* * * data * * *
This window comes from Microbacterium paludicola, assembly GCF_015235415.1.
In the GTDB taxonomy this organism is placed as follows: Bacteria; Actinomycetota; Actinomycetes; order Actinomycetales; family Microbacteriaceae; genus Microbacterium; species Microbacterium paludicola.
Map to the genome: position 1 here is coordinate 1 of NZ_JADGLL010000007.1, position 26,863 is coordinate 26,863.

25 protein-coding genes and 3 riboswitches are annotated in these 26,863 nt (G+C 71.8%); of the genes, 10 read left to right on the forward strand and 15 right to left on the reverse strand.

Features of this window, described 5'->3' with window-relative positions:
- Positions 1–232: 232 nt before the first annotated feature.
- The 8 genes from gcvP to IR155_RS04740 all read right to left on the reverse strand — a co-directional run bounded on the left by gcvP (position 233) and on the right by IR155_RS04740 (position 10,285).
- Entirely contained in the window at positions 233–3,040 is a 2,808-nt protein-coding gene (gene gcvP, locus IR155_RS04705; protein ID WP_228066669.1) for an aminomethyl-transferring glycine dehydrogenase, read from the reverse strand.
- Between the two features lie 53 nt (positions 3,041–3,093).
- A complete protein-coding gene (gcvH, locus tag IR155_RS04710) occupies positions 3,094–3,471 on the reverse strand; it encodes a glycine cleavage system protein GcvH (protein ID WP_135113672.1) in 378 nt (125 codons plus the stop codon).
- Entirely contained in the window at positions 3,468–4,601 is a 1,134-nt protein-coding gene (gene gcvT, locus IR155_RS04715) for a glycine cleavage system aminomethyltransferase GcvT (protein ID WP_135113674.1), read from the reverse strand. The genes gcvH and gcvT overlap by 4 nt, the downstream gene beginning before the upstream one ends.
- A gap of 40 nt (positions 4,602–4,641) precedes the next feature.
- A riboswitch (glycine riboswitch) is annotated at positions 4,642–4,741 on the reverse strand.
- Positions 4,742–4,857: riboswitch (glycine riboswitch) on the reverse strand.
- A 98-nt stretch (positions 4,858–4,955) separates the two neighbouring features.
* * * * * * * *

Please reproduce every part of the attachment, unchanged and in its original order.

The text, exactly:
This window comes from Microbacterium paludicola, assembly GCF_015235415.1.
In the GTDB taxonomy this organism is placed as follows: Bacteria; Actinomycetota; Actinomycetes; order Actinomycetales; family Microbacteriaceae; genus Microbacterium; species Microbacterium paludicola.
Map to the genome: position 1 here is coordinate 1 of NZ_JADGLL010000007.1, position 26,863 is coordinate 26,863.

25 protein-coding genes and 3 riboswitches are annotated in these 26,863 nt (G+C 71.8%); of the genes, 10 read left to right on the forward strand and 15 right to left on the reverse strand.

Features of this window, described 5'->3' with window-relative positions:
- Positions 1–232: 232 nt before the first annotated feature.
- The 8 genes from gcvP to IR155_RS04740 all read right to left on the reverse strand — a co-directional run bounded on the left by gcvP (position 233) and on the right by IR155_RS04740 (position 10,285).
- Entirely contained in the window at positions 233–3,040 is a 2,808-nt protein-coding gene (gene gcvP, locus IR155_RS04705; protein ID WP_228066669.1) for an aminomethyl-transferring glycine dehydrogenase, read from the reverse strand.
- Between the two features lie 53 nt (positions 3,041–3,093).
- A complete protein-coding gene (gcvH, locus tag IR155_RS04710) occupies positions 3,094–3,471 on the reverse strand; it encodes a glycine cleavage system protein GcvH (protein ID WP_135113672.1) in 378 nt (125 codons plus the stop codon).
- Entirely contained in the window at positions 3,468–4,601 is a 1,134-nt protein-coding gene (gene gcvT, locus IR155_RS04715) for a glycine cleavage system aminomethyltransferase GcvT (protein ID WP_135113674.1), read from the reverse strand. The genes gcvH and gcvT overlap by 4 nt, the downstream gene beginning before the upstream one ends.
- A gap of 40 nt (positions 4,602–4,641) precedes the next feature.
- A riboswitch (glycine riboswitch) is annotated at positions 4,642–4,741 on the reverse strand.
- Positions 4,742–4,857: riboswitch (glycine riboswitch) on the reverse strand.
- A 98-nt stretch (positions 4,858–4,955) separates the two neighbouring features.